Thursday, July 21, 2005

Classified 2003 State Department Memo Gives Clear Indication That Plame Was Covert

A classified State Department memorandum central to a federal leak investigation contains information about CIA officer Valerie Plame in a paragraph marked "(S)" for secret, a clear indication that any Bush administration official who read it should have been aware the information was classified, according to current and former government officials.

The Wall Street Journal first reported the three-page memo's existence in its July 19 edition. A story in today's Washington Post provided greater details.

The June 10, 2003 memo refers to Plame by her married name, Valerie Wilson. According to a source who described the memo to the Post, Plame is mentioned in the memo's second paragraph.

The paragraph is clearly marked to show that it contained classified material at the "secret" level, two sources said. The CIA classifies as "secret" the names of officers whose identities are covert, according to former senior agency officials.

Anyone reading that paragraph should have been aware that it contained secret information, the Post's sources said. It is a federal crime, punishable by up to 10 years in prison, for a federal official to knowingly disclose the identity of a covert CIA official if the person knows the government is trying to keep it secret.

Prosecutors attempting to determine whether senior government officials knowingly leaked Plame's identity as a covert CIA operative to the media are investigating whether White House officials gained access to information about her from the memo, according to two sources familiar with the investigation.

Karl Rove, President Bush's deputy chief of staff, has testified that he learned Plame's name from Novak a few days before telling another reporter she worked at the CIA and played a role in her husband's mission, according to a lawyer familiar with Rove's account. Rove has also testified that the first time he saw the State Department memo was when "people in the special prosecutor's office" showed it to him, said Robert Luskin, his attorney.

Rove and Vice President Cheney's chief of staff, I. Lewis "Scooter" Libby, have been identified as people who discussed Plame with Time reporter Matthew Cooper. Prosecutors are trying to determine the origin of their knowledge of Plame, including whether it was from the memo or from conversations with reporters.

***

Meanwhile, eleven former intelligence officers spoke up on behalf of Plame yesterday, saying that leaking her identity may have damaged national security and threatens the ability of U.S. intelligence gathering.

In a July 20 statement to congressional leaders, the former officers said the Republican National Committee has circulated talking points that incorrectly state that Plame was not undercover, and thus did not deserve protection.

There are thousands of U.S. intelligence officers who work at a desk in the Washington, D.C., area every day who are undercover as Plame was when her identity was leaked, the statement added.

"Intelligence officers should not be used as political footballs," the statement read.

7 Comments:

Anonymous Anonymous said...

The one thing notably absent from this was any reference that Rove actually saw that memo.

J.D.

12:06 AM  
Anonymous Anonymous said...

That's what the prosecutor has to determine. But there's definitely something stinking up the joint.

11:22 AM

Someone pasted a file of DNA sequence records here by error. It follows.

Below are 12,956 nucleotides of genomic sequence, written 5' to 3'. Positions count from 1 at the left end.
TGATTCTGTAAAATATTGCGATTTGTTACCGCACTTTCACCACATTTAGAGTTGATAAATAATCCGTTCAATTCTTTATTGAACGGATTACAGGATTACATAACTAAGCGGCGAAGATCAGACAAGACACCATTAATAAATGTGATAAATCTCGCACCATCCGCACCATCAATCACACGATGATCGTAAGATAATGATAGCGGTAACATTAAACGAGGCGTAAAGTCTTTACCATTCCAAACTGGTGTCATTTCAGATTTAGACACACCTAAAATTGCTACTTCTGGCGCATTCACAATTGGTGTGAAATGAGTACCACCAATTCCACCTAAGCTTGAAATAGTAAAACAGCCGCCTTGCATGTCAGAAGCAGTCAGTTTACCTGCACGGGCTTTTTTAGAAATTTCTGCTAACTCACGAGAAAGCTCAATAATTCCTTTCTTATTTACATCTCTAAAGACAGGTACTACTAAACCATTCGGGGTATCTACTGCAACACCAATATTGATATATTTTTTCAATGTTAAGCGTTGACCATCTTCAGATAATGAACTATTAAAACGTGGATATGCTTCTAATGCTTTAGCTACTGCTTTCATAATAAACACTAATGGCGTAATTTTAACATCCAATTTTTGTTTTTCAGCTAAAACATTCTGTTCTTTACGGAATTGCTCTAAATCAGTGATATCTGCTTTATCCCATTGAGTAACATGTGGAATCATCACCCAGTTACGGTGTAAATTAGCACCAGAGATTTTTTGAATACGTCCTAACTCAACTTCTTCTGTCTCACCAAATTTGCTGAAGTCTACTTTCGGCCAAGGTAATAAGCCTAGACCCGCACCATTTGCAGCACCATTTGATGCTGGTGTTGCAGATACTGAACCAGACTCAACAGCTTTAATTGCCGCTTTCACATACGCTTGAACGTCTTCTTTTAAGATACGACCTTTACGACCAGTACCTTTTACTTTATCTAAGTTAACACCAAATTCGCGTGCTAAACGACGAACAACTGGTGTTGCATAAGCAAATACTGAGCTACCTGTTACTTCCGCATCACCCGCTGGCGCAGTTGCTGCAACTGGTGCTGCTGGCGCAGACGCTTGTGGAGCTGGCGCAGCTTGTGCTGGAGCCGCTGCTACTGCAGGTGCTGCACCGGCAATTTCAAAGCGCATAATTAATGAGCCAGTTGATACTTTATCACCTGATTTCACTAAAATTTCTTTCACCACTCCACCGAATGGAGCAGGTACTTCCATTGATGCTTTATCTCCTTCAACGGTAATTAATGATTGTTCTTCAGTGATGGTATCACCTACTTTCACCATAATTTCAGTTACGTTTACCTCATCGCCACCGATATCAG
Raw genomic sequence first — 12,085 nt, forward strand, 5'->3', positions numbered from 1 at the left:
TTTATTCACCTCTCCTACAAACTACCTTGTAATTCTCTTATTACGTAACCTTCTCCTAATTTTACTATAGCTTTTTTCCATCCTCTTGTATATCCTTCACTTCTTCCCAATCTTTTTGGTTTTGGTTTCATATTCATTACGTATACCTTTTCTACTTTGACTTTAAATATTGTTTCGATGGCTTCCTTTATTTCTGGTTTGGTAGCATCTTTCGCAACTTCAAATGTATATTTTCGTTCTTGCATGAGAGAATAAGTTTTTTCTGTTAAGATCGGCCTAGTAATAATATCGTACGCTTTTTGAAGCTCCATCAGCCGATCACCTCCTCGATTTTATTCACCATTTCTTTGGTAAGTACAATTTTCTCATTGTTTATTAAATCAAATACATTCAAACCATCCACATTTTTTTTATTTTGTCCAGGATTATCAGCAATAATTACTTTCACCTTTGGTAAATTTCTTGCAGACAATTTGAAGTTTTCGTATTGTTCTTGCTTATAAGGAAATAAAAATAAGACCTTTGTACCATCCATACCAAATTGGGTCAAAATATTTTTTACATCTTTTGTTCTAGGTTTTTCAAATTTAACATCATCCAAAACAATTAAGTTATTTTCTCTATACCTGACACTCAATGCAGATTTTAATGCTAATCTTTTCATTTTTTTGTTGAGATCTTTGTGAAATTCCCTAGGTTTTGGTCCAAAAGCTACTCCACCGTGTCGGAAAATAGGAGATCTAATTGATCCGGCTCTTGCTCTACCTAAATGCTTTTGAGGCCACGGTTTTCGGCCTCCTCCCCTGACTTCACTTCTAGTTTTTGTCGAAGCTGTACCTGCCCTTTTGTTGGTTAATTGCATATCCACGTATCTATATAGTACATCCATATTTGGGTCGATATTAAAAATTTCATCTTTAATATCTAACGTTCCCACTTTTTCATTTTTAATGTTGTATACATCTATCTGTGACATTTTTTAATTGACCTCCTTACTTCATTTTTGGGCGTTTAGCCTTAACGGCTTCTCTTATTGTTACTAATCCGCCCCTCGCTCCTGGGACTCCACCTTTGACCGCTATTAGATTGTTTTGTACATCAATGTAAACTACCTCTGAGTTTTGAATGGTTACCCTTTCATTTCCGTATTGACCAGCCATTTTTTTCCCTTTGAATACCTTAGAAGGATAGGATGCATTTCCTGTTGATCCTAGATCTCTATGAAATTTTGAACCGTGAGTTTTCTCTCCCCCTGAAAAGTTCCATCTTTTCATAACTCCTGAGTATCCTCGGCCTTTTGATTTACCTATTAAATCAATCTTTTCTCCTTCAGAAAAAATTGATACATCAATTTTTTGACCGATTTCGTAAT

Blogger Michael said...

Connect the dots...

July 6, 2003: Joe Wilson's column, "What I Didn't Find in Africa," is published in The New York Times. In it he concludes, "some of the intelligence related to Iraq's nuclear weapons program was twisted to exaggerate the Iraqi threat."

July 7, 2003: President Bush is onboard Air Force One along with a top-secret briefing book containing a memo prepared by the State Department identifying Valerie Wilson as a CIA officer and as the wife of former Ambassador Joseph Wilson.

July 11, 2003: According to Time reporter Matthew Cooper, Karl Rove told him, "I've already said too much" after revealing that the wife of administration critic Joseph Wilson apparently worked at the CIA.

July 14, 2003: Robert Novak reveals that Wilson's wife is a CIA operative, attributes "two senior administration officials."

July 22, 2003: At a White House news briefing, McClellan, when asked about the administration leaking Plame's name, states: "That is not the way this president or this White House operates."

Do I need to draw a picture for you, J.D.?

Thanks to NPR

11:52 AM  
Anonymous alias: "cutiepie" johnson said...

Good pick-up, Dissident.

No one wants to jump to conclusions, because we've all seen times where a conclusion seemed obvious but never came to be (think O.J., Robert Blake, etc.)

But it amazes me how conservatives are trying to suggest this is a liberal witch hunt. The freakin' CIA wanted the investigation because they knew that Plame was covert.

It's just so much noise from conservative pundits. Fortunately, I think in this case, the majority of Americans think something is very wrong.

12:43 PM  
Anonymous Anonymous said...

The claim that Ojay Simpson leaked the name of a covert CIA operative seems to be a stretch, cutiepie.

1:45 PM  
Anonymous alias: "cutiepie" johnson said...

I'm going to assume you're kidding, and not just an incredible moron.

Let me rephrase: Most people though O.J. was guilty, but he was ultimately found innocent. A reasonable percentage of people (don't know if it's a majority) think Rove is guilty. We'll see if he winds up getting prosecuted.

3:34 PM  
Anonymous Anonymous said...

Sorry, Cutie - that was meant as a joke. Though that doesn't necessarily preclude me from being a moron as well :-)

5:48 PM  

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